The story of Jacinda Ardern is a remarkable rise to power for a woman who was raised on a modest apple farm. Born in Hamilton on July 26, 1980, the Kiwi native would grow up in Murupara while her father Ross operated in the community as a policeman.
The field of politics was something that always kept Ardern curious. As she balanced work duties at a nearby fish and chip shop, she would graduate with a Bachelor of Communication Studies in PR and politics from the University of Waikato.
To broaden her horizons having become the youngest member of the Labour party at just 17, she travelled to New York City. This trip became notable because Ardern would volunteer at a soup kitchen to feed the homeless.
2005 would see Ardern leave The Church of Jesus Christ of Latter-day Saints due to her support for gay rights and same-sex marriage, a stance that would be in opposition to the church and their beliefs.
London was the next destination for Ardern, extending her CV in the field of international politics. She would operate as a policy adviser for former British Prime Minister Tony Blair. It would be the setting for her to question Blair over the UK’s involvement in the Iraq War in 2011.
Human rights remained on the agenda for the Labour Party loyalist, becoming the President of the International Unions of Socialist Youth. It would open doors to various travel opportunities across Asia, particularly Jordan, China and Lebanon.
Although international politics is where Jacinda Ardern truly made her name, she would have a stint performing as a DJ at Auckland’s Laneway Festival. Local New Zealand acts like Opossom and Street Chart have been said to be among her favourites, but the Beatles are also a music preference for the national leader.
Yet it would be elected office that became her calling in 2008. Ardern stood for the Labour candidate in Waikato and became the youngest sitting MP in parliament at just 30 years of age.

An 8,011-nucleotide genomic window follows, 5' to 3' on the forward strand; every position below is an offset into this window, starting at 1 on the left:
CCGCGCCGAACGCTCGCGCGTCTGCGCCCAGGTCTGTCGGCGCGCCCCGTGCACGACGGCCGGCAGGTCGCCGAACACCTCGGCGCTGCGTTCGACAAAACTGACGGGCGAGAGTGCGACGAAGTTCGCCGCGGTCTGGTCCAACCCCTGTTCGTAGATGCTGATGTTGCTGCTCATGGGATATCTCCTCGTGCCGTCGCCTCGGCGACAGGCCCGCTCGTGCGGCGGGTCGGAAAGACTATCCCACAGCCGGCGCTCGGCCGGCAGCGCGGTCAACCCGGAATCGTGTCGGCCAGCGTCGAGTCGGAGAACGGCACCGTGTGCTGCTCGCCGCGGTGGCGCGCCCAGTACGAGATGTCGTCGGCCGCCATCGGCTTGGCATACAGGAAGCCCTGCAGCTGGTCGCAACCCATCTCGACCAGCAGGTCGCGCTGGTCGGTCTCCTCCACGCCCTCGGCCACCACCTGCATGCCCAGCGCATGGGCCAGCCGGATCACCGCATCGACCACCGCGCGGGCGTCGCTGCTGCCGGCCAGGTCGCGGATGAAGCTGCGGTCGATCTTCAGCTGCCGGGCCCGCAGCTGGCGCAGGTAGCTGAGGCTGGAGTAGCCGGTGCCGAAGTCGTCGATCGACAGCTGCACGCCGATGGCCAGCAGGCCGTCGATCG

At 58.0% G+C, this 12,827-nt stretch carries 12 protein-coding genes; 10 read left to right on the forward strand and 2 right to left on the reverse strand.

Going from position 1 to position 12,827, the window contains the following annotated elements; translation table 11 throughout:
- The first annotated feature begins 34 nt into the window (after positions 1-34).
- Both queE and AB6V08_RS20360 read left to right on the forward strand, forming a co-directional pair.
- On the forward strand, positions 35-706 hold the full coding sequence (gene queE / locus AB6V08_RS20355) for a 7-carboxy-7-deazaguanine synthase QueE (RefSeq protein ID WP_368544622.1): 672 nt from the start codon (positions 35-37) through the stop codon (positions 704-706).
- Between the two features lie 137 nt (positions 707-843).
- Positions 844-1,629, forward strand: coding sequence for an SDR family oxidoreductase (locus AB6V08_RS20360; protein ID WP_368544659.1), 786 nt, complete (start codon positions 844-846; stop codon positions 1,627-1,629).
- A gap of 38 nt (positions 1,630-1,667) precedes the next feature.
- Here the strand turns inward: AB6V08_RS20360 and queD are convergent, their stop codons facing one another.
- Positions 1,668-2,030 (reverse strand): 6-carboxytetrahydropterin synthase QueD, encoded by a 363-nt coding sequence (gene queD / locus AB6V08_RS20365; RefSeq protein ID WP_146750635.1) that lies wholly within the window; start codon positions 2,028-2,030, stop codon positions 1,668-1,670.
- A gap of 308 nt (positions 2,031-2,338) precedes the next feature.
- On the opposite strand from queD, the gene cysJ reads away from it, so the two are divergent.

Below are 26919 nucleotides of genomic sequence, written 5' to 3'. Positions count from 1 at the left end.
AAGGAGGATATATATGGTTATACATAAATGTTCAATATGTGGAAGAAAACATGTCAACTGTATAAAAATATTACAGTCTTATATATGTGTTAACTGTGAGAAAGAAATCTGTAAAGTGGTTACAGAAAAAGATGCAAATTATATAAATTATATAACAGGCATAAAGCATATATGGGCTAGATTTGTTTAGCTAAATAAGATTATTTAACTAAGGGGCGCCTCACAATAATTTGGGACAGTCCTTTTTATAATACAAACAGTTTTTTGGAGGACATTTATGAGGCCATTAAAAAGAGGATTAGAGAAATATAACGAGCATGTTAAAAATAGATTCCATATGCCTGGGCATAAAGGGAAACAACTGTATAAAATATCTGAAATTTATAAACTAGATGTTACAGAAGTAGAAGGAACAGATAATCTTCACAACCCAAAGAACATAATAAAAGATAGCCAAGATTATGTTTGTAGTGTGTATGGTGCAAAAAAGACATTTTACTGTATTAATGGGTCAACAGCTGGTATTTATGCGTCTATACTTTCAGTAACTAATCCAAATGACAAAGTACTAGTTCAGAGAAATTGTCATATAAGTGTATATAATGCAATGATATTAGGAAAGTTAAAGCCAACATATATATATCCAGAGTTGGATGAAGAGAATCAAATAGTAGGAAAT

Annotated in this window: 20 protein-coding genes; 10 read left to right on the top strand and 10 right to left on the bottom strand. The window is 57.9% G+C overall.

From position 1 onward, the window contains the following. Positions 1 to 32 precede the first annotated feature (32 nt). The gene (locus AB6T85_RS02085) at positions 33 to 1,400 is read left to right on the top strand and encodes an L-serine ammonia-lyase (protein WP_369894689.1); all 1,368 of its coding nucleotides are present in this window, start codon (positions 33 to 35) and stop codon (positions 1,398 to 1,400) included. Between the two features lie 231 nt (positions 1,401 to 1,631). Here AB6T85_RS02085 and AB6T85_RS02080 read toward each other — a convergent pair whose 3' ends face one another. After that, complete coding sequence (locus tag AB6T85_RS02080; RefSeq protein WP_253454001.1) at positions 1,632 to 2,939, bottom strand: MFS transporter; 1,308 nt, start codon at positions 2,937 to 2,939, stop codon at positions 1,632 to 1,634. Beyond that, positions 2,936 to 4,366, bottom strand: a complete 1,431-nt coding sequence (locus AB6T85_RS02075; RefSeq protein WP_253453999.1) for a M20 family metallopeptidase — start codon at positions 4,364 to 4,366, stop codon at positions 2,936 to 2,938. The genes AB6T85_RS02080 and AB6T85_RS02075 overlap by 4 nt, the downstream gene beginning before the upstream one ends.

Ardern would meet her husband Clarke Gayford in 2012 while he was operating as a television presenter, becoming engaged seven years later on May 3, 2019.
As leader of the opposition heading into the 2017 national election, the positive media coverage and swarm of public support would see the term ‘Jacindamania’ created. Even international outlets including CNN would place a focus on the election, standing as the second female leader of her party following Helen Clark.
Jacinda Ardern would rise to become the head of her government at the age of 37 on October 26, 2017. This would be the youngest age for a female in that position anywhere around the globe.
To add to this historic moment, she would only be the second head of government to give birth while in office, joining former Pakistan Prime Minister Banazir Bhutto who served two separate terms in the country.
Jacinda Ardern is proud to call herself a progressive and a socialist to signify her political philosophies. She would famously outline that capitalism as a global system has been a blatant failure given the causes that she has decided to champion. The top of her agenda for the Labour Party has been social inequality and a housing crisis that has adversely impacted New Zealand communities for years.
The atrocity that occurred at Christchurch on March 15, 2019 would be the basis for Jacinda Ardern to lead on New Zealand gun reform. The far right terrorist attack at Al Noor Mosque killed 51 and injured 49 people. She would push forward with a royal commission into the tragedy before gun reform was enacted.
The Prime Minister remains a supporter of the Super Rugby franchise side the Chiefs. Jacinda Ardern would make second for the World’s Greatest Leaders in 2019 for Fortune Magazine.